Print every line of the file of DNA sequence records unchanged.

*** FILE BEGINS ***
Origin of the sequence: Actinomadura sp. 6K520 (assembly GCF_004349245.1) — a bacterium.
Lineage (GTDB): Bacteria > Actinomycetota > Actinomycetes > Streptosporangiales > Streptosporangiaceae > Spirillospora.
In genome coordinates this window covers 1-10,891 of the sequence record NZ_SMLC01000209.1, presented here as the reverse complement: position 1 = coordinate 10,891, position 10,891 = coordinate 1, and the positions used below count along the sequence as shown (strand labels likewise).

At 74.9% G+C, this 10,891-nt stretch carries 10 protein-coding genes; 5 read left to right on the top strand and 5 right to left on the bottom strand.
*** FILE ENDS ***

Origin of the sequence: Actinomadura sp. 6K520 (assembly GCF_004349245.1) — a bacterium.
Lineage (GTDB): Bacteria > Actinomycetota > Actinomycetes > Streptosporangiales > Streptosporangiaceae > Spirillospora.
In genome coordinates this window covers 1-10,891 of the sequence record NZ_SMLC01000209.1, presented here as the reverse complement: position 1 = coordinate 10,891, position 10,891 = coordinate 1, and the positions used below count along the sequence as shown (strand labels likewise).

At 74.9% G+C, this 10,891-nt stretch carries 10 protein-coding genes; 5 read left to right on the top strand and 5 right to left on the bottom strand.